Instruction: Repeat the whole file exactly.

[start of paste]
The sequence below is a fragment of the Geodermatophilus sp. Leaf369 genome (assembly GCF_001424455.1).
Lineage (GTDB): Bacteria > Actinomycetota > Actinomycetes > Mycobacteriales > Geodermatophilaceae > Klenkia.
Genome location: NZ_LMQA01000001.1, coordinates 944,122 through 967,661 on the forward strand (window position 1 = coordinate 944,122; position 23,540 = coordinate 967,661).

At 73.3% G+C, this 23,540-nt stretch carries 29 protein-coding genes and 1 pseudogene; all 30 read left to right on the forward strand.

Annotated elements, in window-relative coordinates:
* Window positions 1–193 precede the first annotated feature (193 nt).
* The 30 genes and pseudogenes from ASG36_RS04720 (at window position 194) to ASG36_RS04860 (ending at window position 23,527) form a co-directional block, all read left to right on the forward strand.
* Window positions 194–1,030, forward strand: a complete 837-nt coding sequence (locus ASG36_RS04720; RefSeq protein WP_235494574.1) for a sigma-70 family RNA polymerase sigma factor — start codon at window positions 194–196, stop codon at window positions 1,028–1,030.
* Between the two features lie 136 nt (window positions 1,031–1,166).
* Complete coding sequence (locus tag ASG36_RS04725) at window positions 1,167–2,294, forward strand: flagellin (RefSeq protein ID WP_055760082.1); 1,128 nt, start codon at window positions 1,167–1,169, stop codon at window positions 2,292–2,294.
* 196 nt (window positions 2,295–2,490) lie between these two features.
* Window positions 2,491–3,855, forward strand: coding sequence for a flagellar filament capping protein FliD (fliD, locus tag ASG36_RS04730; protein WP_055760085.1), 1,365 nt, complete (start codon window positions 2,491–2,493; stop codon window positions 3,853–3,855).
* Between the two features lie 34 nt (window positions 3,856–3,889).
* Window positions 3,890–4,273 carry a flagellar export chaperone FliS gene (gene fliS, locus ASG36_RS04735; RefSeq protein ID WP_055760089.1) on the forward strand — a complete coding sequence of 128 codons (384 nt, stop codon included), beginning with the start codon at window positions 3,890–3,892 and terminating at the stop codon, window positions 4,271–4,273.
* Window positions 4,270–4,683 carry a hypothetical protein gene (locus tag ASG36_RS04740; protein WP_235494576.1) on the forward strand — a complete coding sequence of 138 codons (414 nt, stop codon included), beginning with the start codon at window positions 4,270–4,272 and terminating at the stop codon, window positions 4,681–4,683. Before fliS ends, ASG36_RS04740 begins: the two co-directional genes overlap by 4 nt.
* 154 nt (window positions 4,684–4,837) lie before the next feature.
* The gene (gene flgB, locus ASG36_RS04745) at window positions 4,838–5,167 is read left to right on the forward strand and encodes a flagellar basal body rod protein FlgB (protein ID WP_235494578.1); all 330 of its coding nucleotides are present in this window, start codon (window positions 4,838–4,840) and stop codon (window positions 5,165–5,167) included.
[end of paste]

The sequence below is a fragment of the Geodermatophilus sp. Leaf369 genome (assembly GCF_001424455.1).
Lineage (GTDB): Bacteria > Actinomycetota > Actinomycetes > Mycobacteriales > Geodermatophilaceae > Klenkia.
Genome location: NZ_LMQA01000001.1, coordinates 944,122 through 967,661 on the forward strand (window position 1 = coordinate 944,122; position 23,540 = coordinate 967,661).

At 73.3% G+C, this 23,540-nt stretch carries 29 protein-coding genes and 1 pseudogene; all 30 read left to right on the forward strand.

Annotated elements, in window-relative coordinates:
* Window positions 1–193 precede the first annotated feature (193 nt).
* The 30 genes and pseudogenes from ASG36_RS04720 (at window position 194) to ASG36_RS04860 (ending at window position 23,527) form a co-directional block, all read left to right on the forward strand.
* Window positions 194–1,030, forward strand: a complete 837-nt coding sequence (locus ASG36_RS04720; RefSeq protein WP_235494574.1) for a sigma-70 family RNA polymerase sigma factor — start codon at window positions 194–196, stop codon at window positions 1,028–1,030.
* Between the two features lie 136 nt (window positions 1,031–1,166).
* Complete coding sequence (locus tag ASG36_RS04725) at window positions 1,167–2,294, forward strand: flagellin (RefSeq protein ID WP_055760082.1); 1,128 nt, start codon at window positions 1,167–1,169, stop codon at window positions 2,292–2,294.
* 196 nt (window positions 2,295–2,490) lie between these two features.
* Window positions 2,491–3,855, forward strand: coding sequence for a flagellar filament capping protein FliD (fliD, locus tag ASG36_RS04730; protein WP_055760085.1), 1,365 nt, complete (start codon window positions 2,491–2,493; stop codon window positions 3,853–3,855).
* Between the two features lie 34 nt (window positions 3,856–3,889).
* Window positions 3,890–4,273 carry a flagellar export chaperone FliS gene (gene fliS, locus ASG36_RS04735; RefSeq protein ID WP_055760089.1) on the forward strand — a complete coding sequence of 128 codons (384 nt, stop codon included), beginning with the start codon at window positions 3,890–3,892 and terminating at the stop codon, window positions 4,271–4,273.
* Window positions 4,270–4,683 carry a hypothetical protein gene (locus tag ASG36_RS04740; protein WP_235494576.1) on the forward strand — a complete coding sequence of 138 codons (414 nt, stop codon included), beginning with the start codon at window positions 4,270–4,272 and terminating at the stop codon, window positions 4,681–4,683. Before fliS ends, ASG36_RS04740 begins: the two co-directional genes overlap by 4 nt.
* 154 nt (window positions 4,684–4,837) lie before the next feature.
* The gene (gene flgB, locus ASG36_RS04745) at window positions 4,838–5,167 is read left to right on the forward strand and encodes a flagellar basal body rod protein FlgB (protein ID WP_235494578.1); all 330 of its coding nucleotides are present in this window, start codon (window positions 4,838–4,840) and stop codon (window positions 5,165–5,167) included.